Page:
Mardi 4 Septembre 2007 -- Ce mois sacré, les Algériens auront dans leur assiette de chorba de la viande brésilienne.

    Aune semaine de ce mois sacré, les pouvoirs publics ont mis les bouchées doubles pour assurer l’approvisionnement régulier des marchés locaux en viande rouge. Coïncidant cette année avec une période d’intersaison qui est marquée par le manque de certains produits alimentaire, les autorités publiques ainsi que les importateurs de viande ont pris toutes les précautions nécessaires, notamment l’importation des viandes. Rien que pour ce mois-ci, près de 10 000 tonnes de viande rouge, venues des pays d’Amérique latine, notamment du Brésil et des pays d’Océanie, sont prévues pour être commercialisées durant le Ramadhan.

    Figurant parmi les 80 pays importateurs de viande bovine brésilienne, l’Algérie est devenue un marché très prisé pour le Brésil qui assure le tiers des exportations de ce produit alimentaire à l’échelle mondiale. C’est dans ce cadre qu’une délégation de l’Association brésilienne des industries exportatrices de viande de bœuf (ABIEC), qui regroupe 69 entreprises et qui est basée à Sao Paulo, a effectué une visite à Alger ces deux derniers jours.

    Conduite par son directeur exécutif, M. Antonio Jorge Camardelli, et composée des représentants du Centre brésilien d’aliments halal (Cibal) et de la Fédération des associations musulmanes du Brésil (Fambras), la délégation a fait, hier, devant un parterre de journalistes réunis à l’hôtel Sheraton, la promotion de son produit en Algérie. “1 kilo sur 3 de viande de bœuf importée dans le monde est brésilien. Nous pratiquons les coûts de production les plus bas entre les principaux exportateurs de viande bovine, il est à raison de 0,90 à 1 dollar américain le kilo”, annonce M. Antonio Jorge Camardelli.

    Plusieurs réunions ont eu lieu avec les différents secteurs, notamment le ministère de l’Agriculture et du Développement rural, le ministère du Commerce, l’Entreprise portuaire d’Alger et aussi les importateurs de viande de bœuf congelée pour aborder toutes les questions liées à l’abattage des animaux, à la qualité de la viande importée, aux procédures d’exportation et aussi à l’authenticité du certificat halal. À ce propos, le représentant de Centre brésilien d’aliments halal a assuré que l’abatage du bétail brésilien destiné à la consommation dans les pays arabes est conforme. “Nous sommes responsables de tous les musulmans qui consomment nos viandes. Nous prenons aucun risque, l’abatage se fait par des experts musulmans et selon les rites de l’islam”, précise-t-il.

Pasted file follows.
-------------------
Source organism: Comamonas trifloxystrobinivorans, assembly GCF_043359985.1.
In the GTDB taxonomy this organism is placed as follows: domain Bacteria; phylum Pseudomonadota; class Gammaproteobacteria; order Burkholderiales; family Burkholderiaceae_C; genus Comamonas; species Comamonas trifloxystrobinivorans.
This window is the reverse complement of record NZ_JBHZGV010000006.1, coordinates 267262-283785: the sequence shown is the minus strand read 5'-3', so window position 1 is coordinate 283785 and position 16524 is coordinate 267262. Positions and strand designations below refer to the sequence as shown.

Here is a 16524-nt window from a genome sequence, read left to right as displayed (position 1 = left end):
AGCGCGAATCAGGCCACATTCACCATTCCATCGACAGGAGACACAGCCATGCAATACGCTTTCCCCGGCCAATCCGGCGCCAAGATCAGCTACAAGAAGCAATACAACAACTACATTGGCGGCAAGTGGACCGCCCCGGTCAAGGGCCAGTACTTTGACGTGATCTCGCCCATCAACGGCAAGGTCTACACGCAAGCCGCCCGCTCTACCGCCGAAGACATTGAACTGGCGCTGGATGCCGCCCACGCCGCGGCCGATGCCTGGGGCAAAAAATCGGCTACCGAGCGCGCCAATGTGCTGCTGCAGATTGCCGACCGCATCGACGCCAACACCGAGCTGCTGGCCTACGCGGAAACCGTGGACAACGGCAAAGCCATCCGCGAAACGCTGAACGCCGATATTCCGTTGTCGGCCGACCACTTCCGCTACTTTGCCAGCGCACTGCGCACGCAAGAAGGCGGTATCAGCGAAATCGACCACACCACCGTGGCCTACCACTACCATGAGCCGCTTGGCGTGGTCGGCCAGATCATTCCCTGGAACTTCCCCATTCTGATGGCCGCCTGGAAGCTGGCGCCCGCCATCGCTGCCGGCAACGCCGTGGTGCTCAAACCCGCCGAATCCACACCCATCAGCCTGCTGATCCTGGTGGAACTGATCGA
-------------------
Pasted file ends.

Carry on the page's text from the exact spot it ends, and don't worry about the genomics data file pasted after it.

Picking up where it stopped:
Alors que les délais de conservation et d’exportation sont de 90 jours pour la viande fraîche conservée sous vide, les autorités locales ont exigé de la délégation que la conservation et l’exportation se fassent en 30 jours pour les consommateurs algériens.

    La venue de cette délégation en cette période de l’année n’est pas fortuite puisqu’elle coïncide avec l’approche du mois sacré du Ramadhan. Un mois qui généralement connaît une forte demande en matière de viande fraîche et congelée et qui constitue également une occasion propice aux spéculateurs de faire monter les enchères et créer la crise sur le marché, comme cela a été le cas en 2003. Le prix de la viande fraîche avait atteint 1 200 DA.

    Pour réguler le marché, l’État a décidé donc de recourir à l’importation de ce produit et de casser ainsi les prix. C’est ainsi que l’Algérie, après une rupture d’importation due à l’épidémie de la fièvre aphteuse, a repris l’importation de ce produit du Brésil au mois de mars 2006. Elle est classée à la troisième position parmi les pays arabes importateurs de viande après l’Égypte et l’Arabie Saoudite. Pour se faire une place sur le marché mondial, le Brésil a développé l’élevage du cheptel au point où ce dernier représente, actuellement, 19% du cheptel mondial, soit 204 millions de têtes.